So, I got myself a new guitar strap. About time, really, the old one must have perished in the case as my guitar sat unplayed and neglected in the spare bedroom, waiting to be picked up and strummed, maybe even serenaded.
When I took up the guitar as a teenager, I couldn’t afford a real instrument, I needed to save up my pocket money and the cash from my Saturday job at the corner shop to buy one.
I couldn’t wait to get my hands on a fret board, when I’ve made up my mind, that’s it, I need to get on with it, and smartish. So I summoned all my creativity and initiative and made a cardoard fretboard, sellotaping six lengths of cotton to it so I could practice the chord shapes, I had to make the sound myself, I’m not sure how in tune that was.
I bought my guitar from Dewsbury’s only music shop, paying £2 a week, which was recorded on a little pink card. The guitar waited 20 weeks for me, I had a peek of it each time I went, it was still in the window with a little ‘sold’ sticker. Personally I’d have liked them to say ‘keep off, it’s Anne’s, she’s worked hard for this!’
The day I took it home, on the bus, in its box (a case for it was extra and I wasn’t about to start another pink card for that), was a day of supreme happiness. I’m not sure the neighbours agreed, especially when I started singing along with my strumming. I didn’t care, I had a guitar and I could make tunes, some of them were even recognisable.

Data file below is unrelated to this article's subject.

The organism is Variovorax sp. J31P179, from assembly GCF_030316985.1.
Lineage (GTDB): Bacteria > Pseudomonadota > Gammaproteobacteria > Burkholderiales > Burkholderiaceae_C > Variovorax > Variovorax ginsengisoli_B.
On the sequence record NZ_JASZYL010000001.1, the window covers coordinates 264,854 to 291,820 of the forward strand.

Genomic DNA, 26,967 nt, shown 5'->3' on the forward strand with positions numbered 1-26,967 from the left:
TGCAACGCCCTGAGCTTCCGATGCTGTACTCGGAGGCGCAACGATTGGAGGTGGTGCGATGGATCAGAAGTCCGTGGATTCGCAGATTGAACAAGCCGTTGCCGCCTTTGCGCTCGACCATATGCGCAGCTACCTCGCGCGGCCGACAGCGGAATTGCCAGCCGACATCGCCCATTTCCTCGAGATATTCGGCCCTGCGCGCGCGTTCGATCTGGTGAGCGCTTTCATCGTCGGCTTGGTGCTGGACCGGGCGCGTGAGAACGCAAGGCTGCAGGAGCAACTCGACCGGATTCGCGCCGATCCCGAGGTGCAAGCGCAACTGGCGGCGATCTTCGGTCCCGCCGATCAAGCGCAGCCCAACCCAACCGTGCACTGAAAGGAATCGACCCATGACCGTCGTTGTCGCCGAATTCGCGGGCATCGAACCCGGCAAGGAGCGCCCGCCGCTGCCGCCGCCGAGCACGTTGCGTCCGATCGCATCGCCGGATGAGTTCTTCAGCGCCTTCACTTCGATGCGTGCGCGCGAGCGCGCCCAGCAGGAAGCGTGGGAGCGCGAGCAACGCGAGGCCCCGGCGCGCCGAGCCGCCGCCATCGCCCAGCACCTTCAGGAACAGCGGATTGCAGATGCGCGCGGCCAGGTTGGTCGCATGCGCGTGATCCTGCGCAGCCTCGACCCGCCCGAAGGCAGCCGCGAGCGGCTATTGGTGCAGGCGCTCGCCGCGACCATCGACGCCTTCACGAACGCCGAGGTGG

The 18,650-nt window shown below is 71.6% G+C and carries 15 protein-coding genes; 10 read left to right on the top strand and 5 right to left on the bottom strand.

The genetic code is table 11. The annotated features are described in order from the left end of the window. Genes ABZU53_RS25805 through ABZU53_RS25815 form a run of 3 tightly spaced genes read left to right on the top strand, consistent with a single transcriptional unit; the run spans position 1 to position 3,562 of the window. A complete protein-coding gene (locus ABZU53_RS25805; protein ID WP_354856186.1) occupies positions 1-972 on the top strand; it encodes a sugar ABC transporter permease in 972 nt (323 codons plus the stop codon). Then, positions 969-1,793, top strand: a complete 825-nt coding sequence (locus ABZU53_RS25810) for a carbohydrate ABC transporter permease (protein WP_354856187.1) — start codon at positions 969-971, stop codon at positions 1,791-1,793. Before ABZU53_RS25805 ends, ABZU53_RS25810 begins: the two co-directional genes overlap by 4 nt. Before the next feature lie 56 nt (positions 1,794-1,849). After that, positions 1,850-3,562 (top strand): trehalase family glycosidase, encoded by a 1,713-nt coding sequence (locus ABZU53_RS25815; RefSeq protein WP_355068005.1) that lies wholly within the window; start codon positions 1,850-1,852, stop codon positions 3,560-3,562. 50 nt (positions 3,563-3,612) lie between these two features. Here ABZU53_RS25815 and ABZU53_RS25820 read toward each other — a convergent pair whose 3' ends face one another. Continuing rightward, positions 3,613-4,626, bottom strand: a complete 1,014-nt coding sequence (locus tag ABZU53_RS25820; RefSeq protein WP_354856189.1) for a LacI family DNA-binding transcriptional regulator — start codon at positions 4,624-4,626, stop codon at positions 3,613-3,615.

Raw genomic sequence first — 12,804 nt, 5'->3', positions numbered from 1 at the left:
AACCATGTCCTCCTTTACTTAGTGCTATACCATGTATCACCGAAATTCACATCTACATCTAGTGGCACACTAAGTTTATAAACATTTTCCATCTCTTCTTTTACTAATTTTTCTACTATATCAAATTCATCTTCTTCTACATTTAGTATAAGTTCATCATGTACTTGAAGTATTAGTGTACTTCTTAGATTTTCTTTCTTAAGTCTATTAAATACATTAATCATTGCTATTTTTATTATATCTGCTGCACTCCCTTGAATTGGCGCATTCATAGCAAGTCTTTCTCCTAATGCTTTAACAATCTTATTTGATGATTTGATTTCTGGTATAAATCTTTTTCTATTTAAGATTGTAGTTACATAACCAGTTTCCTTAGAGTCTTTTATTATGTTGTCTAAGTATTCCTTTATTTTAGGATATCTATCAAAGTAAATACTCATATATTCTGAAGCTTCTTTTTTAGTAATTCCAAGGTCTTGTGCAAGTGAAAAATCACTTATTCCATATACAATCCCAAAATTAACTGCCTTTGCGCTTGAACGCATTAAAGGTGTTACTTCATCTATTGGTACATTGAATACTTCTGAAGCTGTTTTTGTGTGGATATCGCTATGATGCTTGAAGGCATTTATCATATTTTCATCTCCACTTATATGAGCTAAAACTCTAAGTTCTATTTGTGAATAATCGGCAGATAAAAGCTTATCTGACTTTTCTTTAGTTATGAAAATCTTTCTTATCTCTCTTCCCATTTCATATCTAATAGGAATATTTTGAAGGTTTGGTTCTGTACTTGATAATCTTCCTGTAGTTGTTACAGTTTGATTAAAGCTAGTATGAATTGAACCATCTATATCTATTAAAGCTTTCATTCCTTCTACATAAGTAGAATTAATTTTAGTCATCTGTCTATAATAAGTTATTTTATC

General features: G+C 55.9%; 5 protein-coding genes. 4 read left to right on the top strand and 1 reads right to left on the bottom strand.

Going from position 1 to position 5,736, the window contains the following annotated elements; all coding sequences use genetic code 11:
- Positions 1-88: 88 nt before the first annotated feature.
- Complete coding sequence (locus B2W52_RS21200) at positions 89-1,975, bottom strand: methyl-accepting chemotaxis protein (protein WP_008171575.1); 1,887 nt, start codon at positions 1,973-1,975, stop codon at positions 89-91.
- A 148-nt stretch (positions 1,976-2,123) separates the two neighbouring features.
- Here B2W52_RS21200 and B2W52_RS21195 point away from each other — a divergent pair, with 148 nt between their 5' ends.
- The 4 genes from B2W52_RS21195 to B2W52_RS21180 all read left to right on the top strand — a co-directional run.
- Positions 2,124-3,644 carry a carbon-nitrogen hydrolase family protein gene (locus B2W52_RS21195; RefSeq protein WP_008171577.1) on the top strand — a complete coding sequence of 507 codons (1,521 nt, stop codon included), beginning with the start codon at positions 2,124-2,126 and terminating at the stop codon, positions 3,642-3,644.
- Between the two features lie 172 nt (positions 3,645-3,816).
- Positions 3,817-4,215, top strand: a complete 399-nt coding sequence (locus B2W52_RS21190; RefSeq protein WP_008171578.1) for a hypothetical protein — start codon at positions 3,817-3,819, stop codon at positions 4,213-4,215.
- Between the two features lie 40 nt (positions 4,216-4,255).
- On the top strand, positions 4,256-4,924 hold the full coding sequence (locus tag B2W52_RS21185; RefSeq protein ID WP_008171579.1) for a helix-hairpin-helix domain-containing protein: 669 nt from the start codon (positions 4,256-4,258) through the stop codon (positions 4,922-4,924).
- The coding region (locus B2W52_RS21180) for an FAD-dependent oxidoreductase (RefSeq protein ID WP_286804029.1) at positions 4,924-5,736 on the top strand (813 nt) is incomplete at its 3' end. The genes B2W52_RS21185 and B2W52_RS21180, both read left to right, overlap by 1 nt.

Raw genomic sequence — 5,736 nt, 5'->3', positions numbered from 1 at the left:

With my friends Julie, Frank and Andrew we started a band, it was a very clean-living band, a bit like the Osmonds but without the teeth and the talent. We played in our local church and went on tour, getting as far as Dewsbury where we won the Methodist Circuit’s version of The X Factor with a rather catchy version of the Van der Valk theme Eye Level. It’s not worn well.
There were no artistic differences, but we split up when we all left home for careers and university. I pursued a solo career, even winning the same Methodist X Factor with a wacky version of Killing Me Softly, it was the pinnacle of my singing career, I knew I could reach no higher, so changed direction, choosing to write words rather than singing them, it had more prospects, showbusiness is a cut-throat world, unlike the media…
Over all the years, I’ve kept that guitar, though for various reasons, some of them a little too serious for a light-hearted blog, I’ve not played it. Then the choir I’m in, which usually sings a capella, had a number which needed a guitar and I found myself blurting out that I’d bring mine. What was I thinking? It needed re-stringing, my fingers would be cut to ribbons, I’d never be able to tune it, plus, it didn’t have a strap. Excuses, excuses. Just get on with it, Noel said. So I did, and it feels good, very good indeed, apart from the numb fingertips. There won’t be any come-back concerts, but my guitar and I are back together again. Fortunately for the neighbours, our walls are very thick!